This eye-opening volume examines ways in which religious institutions can be misused to mask illegal financial dealings, and steps law enforcement can take to combat these criminal activities. The chapters review legal rights and responsibilities of churches and the types of loopholes that can allow unscrupulous practices to flourish. This book offers local and global proposals for the study and practice of improving financial transparency for religious organizations, and assessing and curbing monetary crimes within their ranks. A sampling of criminal cases of financial wrongdoing by churches and temples spotlights the ingenuity involved in such scams as well as in the ongoing fight against them. Included in the coverage: * Religious freedom in the U.S. and Brazilian constitutional orders * Government regulation of religious organizations * Criminal investigations and cases involving financial crimes practiced by and through religious institutions * International religious activities and legal cooperation for repatriation of assets * Payments through illegal and disguised means, and the misuse of churches, temples, and charitable organizations *Proposals to improve the war against financial crimes within temples and churches Its unique subject matter and depth of information makes Churches, Temples, and Financial Crimes distinctly useful for professionals involved in efforts to curb this form of crime, particularly law enforcement personnel, prosecutors, and judges.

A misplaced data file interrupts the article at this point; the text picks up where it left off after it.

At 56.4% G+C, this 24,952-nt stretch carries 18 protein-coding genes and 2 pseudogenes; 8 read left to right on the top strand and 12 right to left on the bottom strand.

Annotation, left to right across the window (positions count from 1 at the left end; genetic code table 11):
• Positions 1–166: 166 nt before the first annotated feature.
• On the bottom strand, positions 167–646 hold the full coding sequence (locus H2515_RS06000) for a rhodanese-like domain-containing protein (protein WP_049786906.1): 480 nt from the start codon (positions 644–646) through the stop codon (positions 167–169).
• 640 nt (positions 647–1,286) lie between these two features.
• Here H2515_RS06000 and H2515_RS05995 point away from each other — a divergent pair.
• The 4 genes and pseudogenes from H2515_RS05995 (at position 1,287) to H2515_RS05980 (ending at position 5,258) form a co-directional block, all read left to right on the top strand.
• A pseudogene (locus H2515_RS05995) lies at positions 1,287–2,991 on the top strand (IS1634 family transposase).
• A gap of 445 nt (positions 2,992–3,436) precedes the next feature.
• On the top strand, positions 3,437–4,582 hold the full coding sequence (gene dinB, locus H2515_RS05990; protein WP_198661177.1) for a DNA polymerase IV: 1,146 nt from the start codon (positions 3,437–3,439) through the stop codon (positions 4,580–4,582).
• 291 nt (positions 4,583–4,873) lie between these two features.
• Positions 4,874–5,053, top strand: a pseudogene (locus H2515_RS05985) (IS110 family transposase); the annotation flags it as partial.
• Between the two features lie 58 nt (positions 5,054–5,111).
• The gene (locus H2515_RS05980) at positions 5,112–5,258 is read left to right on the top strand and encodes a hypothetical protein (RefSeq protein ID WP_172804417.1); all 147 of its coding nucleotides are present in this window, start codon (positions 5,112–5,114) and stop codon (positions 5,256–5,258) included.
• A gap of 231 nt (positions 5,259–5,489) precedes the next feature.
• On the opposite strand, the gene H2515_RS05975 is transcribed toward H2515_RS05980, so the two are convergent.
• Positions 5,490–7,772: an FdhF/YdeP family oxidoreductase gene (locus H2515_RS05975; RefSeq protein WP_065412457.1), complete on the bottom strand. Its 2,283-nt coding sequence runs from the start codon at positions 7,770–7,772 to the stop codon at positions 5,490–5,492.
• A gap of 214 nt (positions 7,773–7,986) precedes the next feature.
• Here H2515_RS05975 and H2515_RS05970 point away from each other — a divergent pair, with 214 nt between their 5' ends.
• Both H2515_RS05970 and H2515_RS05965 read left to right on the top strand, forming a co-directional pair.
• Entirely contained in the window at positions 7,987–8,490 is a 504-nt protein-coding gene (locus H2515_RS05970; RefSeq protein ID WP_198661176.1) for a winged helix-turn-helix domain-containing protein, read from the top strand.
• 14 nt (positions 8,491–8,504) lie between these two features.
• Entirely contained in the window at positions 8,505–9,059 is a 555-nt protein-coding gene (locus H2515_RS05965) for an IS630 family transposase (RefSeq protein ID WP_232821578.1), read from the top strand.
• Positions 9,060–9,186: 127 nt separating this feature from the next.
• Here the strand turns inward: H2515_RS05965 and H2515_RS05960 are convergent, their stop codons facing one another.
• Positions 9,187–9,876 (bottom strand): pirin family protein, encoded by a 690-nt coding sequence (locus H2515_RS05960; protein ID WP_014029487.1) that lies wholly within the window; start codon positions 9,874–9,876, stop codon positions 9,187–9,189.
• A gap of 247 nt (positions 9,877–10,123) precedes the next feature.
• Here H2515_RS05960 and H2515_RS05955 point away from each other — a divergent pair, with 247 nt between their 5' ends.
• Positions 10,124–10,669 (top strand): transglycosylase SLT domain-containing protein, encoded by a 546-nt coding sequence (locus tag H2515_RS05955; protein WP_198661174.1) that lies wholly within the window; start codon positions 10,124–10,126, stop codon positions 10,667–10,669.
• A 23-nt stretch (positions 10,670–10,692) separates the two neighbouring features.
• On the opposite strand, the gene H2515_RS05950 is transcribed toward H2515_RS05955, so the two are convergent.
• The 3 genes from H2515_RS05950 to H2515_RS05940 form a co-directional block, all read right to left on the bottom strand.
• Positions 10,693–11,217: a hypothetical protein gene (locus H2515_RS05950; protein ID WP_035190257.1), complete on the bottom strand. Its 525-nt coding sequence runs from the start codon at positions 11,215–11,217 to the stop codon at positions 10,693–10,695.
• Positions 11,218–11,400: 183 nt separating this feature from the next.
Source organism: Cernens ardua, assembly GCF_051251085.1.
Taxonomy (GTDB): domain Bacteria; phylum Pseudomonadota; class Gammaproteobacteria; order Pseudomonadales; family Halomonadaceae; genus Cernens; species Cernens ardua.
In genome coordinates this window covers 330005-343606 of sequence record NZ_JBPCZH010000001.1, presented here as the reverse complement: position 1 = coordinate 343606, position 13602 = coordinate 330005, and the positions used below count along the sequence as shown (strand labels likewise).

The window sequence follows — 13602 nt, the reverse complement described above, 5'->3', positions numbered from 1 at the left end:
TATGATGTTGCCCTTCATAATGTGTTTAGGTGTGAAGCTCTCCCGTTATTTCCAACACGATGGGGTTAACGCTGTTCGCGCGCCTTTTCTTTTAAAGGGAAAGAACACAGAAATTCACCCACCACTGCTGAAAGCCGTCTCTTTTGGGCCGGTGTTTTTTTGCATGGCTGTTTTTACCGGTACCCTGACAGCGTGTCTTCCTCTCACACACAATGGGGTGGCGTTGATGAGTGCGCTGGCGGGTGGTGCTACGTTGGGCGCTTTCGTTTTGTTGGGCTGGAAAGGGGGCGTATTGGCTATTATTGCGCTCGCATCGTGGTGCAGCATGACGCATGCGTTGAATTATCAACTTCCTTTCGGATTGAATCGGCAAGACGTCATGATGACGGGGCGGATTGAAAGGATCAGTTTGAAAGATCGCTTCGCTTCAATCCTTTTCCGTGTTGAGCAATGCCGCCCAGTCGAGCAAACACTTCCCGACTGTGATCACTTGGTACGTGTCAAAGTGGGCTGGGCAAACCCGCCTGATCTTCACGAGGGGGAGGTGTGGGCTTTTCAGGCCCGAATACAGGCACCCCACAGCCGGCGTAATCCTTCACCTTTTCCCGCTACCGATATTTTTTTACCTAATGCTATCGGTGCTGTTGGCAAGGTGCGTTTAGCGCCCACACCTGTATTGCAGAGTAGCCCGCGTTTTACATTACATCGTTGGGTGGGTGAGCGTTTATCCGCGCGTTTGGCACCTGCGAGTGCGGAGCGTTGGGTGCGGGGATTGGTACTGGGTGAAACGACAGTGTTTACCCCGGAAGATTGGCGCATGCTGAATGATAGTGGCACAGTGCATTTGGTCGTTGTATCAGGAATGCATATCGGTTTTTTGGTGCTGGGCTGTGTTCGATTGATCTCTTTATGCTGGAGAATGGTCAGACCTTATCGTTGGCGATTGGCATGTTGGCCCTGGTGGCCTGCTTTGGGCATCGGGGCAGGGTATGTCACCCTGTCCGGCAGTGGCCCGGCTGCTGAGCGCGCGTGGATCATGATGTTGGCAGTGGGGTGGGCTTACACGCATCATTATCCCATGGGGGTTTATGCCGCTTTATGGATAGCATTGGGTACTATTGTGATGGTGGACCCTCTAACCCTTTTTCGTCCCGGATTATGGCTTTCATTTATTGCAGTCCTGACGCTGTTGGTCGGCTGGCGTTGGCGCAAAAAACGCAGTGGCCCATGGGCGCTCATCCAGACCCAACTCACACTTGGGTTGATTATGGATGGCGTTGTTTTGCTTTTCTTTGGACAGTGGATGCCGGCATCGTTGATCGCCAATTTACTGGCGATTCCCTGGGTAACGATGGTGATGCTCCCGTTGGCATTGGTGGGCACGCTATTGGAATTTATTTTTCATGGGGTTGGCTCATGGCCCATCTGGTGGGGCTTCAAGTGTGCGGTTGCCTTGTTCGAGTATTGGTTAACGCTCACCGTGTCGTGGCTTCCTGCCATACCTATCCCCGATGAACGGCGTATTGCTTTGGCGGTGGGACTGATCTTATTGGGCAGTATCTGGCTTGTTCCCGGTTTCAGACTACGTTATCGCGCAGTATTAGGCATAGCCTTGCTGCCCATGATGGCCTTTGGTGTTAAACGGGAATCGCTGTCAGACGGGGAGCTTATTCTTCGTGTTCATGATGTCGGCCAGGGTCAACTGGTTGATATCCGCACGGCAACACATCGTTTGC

The Churches Of The Crusader Kingdom Of Jerusalem: Volume 4, The Cities Of Acre And Tyre With Addenda And Corrigenda To Volumes 1-3: V. 1-3
This is the fourth and final volume in a series which presents a complete corpus of all the church buildings that were built, rebuilt or simply in use in the Crusader Kingdom of Jerusalem between the capture of Jerusalem by the First Crusade in 1099 and the loss of Acre in 1291. This volume deals with the major coastal cities of Acre and Tyre, which were both in Frankish hands for almost two centuries, and also contains addenda and corrigenda to volumes 1-3. It describes and discusses some 120 churches and chapels that are attested by documentary or surviving evidence, accompanied where possible by plans, elevation drawings and photographs. This is an indispensable work of reference to all those concerned with the medieval archaeology of the Holy Land, the history of the Church in the Crusader Kingdom of Jerusalem and the art and architecture of the Latin East.
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